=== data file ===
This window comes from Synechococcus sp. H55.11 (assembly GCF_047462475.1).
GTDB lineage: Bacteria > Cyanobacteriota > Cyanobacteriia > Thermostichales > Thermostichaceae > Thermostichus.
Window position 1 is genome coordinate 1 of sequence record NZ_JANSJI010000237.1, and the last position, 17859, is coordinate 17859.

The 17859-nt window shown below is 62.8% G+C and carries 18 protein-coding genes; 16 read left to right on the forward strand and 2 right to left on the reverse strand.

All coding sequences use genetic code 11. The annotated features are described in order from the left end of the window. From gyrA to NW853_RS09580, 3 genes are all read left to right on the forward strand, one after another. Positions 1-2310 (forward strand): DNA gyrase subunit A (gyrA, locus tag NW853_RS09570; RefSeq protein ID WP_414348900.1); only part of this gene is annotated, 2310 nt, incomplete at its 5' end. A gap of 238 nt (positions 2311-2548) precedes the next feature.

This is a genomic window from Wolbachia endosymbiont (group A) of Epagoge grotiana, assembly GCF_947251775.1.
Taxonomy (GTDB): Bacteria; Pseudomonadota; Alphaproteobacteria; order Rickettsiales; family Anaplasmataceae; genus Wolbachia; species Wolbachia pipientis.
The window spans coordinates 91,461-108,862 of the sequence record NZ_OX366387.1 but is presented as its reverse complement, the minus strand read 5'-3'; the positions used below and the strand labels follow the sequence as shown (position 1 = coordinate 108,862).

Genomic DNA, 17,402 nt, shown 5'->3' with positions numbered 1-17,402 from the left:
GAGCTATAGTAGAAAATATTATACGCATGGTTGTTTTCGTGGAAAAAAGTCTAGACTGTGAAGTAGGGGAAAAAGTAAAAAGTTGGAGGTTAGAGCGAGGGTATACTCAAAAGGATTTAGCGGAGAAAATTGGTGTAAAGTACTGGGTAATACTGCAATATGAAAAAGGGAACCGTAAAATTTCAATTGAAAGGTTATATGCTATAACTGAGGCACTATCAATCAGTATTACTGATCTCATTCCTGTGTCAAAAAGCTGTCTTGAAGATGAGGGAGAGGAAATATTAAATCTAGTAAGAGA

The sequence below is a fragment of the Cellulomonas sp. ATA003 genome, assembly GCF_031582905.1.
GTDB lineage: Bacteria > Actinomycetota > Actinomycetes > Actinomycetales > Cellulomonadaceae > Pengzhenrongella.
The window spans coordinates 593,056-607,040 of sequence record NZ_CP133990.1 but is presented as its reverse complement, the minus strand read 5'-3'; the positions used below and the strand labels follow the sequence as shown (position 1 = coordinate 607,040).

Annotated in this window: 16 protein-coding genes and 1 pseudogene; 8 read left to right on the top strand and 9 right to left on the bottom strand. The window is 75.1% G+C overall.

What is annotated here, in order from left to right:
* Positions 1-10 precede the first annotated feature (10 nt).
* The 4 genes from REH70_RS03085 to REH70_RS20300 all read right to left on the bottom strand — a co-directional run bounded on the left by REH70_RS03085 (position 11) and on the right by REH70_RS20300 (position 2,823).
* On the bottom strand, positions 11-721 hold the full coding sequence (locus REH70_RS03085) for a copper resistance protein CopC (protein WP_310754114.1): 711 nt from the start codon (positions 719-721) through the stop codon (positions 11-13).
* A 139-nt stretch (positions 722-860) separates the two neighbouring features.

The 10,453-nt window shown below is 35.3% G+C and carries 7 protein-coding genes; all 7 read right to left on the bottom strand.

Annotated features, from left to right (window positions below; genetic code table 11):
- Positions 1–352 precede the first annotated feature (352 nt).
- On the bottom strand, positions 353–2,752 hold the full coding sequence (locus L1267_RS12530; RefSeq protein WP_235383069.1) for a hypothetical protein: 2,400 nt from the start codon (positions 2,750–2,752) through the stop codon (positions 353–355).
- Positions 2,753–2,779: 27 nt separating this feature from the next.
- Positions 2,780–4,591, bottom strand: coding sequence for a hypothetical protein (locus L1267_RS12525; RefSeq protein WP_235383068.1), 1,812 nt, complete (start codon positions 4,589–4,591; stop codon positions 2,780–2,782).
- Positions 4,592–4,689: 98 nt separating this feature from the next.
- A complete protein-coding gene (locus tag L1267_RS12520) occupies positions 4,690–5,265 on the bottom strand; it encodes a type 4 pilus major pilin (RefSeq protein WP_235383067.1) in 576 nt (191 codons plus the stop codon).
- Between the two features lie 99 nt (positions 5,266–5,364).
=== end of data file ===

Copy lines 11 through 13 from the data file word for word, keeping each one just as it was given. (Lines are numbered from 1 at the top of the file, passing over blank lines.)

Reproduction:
The sequence below is a fragment of the Cellulomonas sp. ATA003 genome, assembly GCF_031582905.1.
GTDB lineage: Bacteria > Actinomycetota > Actinomycetes > Actinomycetales > Cellulomonadaceae > Pengzhenrongella.
The window spans coordinates 593,056-607,040 of sequence record NZ_CP133990.1 but is presented as its reverse complement, the minus strand read 5'-3'; the positions used below and the strand labels follow the sequence as shown (position 1 = coordinate 607,040).